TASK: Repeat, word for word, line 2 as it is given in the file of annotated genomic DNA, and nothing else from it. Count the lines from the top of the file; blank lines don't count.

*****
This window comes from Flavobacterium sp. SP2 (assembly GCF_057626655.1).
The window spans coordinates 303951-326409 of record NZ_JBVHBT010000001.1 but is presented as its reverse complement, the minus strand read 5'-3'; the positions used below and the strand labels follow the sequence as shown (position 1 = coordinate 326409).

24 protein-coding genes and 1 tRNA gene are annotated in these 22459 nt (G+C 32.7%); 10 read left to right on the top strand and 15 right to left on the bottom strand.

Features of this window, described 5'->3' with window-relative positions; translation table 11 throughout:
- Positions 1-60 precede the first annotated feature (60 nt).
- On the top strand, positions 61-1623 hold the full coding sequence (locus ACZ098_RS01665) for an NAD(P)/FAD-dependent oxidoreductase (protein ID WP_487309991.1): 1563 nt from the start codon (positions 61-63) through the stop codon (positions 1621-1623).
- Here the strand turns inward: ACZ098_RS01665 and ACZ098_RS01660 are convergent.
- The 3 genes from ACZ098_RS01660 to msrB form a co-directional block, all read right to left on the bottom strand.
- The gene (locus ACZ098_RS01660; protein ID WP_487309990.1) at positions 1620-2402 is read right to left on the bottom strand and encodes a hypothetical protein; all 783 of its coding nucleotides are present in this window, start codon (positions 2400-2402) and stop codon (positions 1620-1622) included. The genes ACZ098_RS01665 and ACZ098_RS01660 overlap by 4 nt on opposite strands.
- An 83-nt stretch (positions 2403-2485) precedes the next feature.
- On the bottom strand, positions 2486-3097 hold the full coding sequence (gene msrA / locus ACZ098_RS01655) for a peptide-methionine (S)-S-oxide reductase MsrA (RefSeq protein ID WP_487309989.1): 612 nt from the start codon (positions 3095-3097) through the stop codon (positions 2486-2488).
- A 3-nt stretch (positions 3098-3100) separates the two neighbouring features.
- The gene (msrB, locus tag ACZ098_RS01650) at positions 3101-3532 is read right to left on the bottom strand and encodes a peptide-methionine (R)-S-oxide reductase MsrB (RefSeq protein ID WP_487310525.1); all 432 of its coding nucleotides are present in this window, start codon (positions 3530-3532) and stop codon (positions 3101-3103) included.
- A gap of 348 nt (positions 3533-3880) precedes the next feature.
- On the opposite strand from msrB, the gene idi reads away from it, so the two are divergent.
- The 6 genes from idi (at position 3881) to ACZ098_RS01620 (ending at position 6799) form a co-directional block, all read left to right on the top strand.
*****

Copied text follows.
The window spans coordinates 303951-326409 of record NZ_JBVHBT010000001.1 but is presented as its reverse complement, the minus strand read 5'-3'; the positions used below and the strand labels follow the sequence as shown (position 1 = coordinate 326409).